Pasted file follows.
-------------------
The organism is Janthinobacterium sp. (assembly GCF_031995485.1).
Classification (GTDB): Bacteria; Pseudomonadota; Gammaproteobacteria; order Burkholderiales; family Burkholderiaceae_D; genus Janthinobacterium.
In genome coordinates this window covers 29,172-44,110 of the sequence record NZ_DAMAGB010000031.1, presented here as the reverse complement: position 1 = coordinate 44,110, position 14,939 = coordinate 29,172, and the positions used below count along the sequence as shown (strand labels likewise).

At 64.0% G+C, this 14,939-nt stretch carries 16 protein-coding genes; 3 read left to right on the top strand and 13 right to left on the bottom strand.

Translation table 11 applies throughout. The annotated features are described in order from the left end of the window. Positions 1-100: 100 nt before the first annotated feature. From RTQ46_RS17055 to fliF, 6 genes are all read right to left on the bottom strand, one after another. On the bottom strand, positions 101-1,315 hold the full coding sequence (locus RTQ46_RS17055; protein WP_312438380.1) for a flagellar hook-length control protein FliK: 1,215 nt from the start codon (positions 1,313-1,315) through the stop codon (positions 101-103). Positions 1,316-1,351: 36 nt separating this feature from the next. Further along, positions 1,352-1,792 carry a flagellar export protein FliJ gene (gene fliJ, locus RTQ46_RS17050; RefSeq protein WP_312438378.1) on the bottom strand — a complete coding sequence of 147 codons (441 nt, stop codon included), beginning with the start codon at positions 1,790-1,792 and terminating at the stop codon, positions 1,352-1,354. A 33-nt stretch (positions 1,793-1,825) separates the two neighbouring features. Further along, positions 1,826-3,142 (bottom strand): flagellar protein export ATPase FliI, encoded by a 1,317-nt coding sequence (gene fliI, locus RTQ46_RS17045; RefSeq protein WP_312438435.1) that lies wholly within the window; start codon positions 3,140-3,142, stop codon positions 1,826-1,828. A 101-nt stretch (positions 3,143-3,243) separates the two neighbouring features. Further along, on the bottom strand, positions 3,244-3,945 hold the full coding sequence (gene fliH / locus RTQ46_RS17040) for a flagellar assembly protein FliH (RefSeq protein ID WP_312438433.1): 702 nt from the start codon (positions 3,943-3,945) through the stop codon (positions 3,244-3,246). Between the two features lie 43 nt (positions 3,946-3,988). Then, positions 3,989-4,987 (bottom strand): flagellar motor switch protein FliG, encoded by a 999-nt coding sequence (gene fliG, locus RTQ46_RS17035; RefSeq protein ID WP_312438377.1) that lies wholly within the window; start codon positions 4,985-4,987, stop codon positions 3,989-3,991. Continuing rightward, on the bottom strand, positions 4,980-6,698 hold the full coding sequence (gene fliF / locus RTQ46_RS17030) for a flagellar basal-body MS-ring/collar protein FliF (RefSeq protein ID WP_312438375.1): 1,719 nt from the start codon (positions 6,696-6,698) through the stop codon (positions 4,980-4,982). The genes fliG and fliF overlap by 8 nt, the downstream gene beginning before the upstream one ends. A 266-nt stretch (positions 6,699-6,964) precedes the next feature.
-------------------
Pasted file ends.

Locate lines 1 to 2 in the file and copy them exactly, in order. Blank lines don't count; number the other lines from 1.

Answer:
The organism is Janthinobacterium sp. (assembly GCF_031995485.1).
Classification (GTDB): Bacteria; Pseudomonadota; Gammaproteobacteria; order Burkholderiales; family Burkholderiaceae_D; genus Janthinobacterium.